SASSA, SAPO look to future without CPS
The South African Social Security Agency (SASSA) and the South African Post Office (SAPO) are making progress in taking full control of social grant payments.
This is according to social development minister, Susan Shabangu, commenting on the start of the August payment cycle, which saw SAPO pilot cash payment of social grants at pay points, the function previously performed by Cash Payment Services (CPS).
At the height of the social grants crisis, SAPO was gazetted as the preferred payment channel for all SASSA grants in a government-led initiative.
This meant CPS, the entity distributing payments on behalf of SASSA, would cease to be the social grants paymaster. SASSA has relied on the services of the Net1 UEPS Technologies subsidiary to pay 10.8 million beneficiaries through cash payments, direct deposits and electronic payments.
As SASSA and SAPO prepared to commence the payment of social grants to 7.7 million of the 10.8 million beneficiaries from 1 April, both entities had no solution for the rest of the beneficiaries that receive payments via cash pay points.
To avoid non-payment of more than 2.8 million beneficiaries, the Constitutional Court (ConCourt) granted another six-month extension, from 1 April to 30 September, leaving CPS to assist with payment support to the rest of the social grant recipients. Using vehicles equipped with biometrics, CPS still distributes money to the social grant recipients.
According to Shabangu, the smooth manner in which payments were done yesterday points out the readiness of SASSA and SAPO in completely taking over the payment of social grants once the CPS contract expires at the end of September, as directed by the ConCourt.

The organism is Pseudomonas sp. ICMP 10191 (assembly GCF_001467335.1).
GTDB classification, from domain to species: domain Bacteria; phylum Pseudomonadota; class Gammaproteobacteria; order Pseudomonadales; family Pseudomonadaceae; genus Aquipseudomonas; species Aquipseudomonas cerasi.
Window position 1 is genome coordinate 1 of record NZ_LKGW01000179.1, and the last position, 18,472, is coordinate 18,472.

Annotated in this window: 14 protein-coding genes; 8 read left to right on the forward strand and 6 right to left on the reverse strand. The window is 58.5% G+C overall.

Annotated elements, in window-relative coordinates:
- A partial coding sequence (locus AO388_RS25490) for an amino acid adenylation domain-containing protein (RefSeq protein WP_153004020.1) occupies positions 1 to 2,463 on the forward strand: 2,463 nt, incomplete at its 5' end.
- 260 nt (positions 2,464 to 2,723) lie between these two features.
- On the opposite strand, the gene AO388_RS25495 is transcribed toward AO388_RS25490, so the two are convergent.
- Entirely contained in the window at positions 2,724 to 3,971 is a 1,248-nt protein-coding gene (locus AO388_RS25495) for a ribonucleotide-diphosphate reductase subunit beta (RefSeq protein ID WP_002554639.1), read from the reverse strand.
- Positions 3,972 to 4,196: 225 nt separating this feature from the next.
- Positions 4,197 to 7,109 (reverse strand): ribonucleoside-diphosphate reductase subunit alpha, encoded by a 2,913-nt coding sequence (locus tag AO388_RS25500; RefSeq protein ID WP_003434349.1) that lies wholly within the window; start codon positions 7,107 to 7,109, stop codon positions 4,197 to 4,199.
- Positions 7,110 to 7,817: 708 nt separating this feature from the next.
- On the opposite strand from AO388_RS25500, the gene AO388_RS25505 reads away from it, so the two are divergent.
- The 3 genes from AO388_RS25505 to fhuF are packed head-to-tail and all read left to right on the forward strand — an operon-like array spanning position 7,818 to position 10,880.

"I am pleased to report that the August payment cycle went without any major incidents in all of today's pilots sites spread throughout all the nine provinces. SAPO made 100% cash payments at all its pilot sites. This modest achievement can be attributed to the expertise that was pooled from among major role-players in the banking, retail and ICT industries, as well as the long hours of hard work put in by SASSA and SAPO staff," she stated.
In a statement, the agency says a few incidents were experienced where beneficiaries with new SASSA cards attempted to collect their grant monies at pay points, but those recipients were redirected to ATMs and participating merchants.
"Beneficiaries are made aware that the new SASSA card functions the same way as any bank card, with a PIN, and does not make use of biometrics as a method of verification," reads the statement.
"Beneficiaries who previously used PINs to access their grants using the old SASSA card are requested to collect their grants from ATMs and retailers. As from today, this category of beneficiary will no longer be served at pay points because the pay point uses fingerprints as a method of verification.
"The new card also allows for three free cash withdrawals at points of sale, one free withdrawal at the post office per month, free swipes at points of sale, and it is accepted by all ATMs displaying the Visa sign."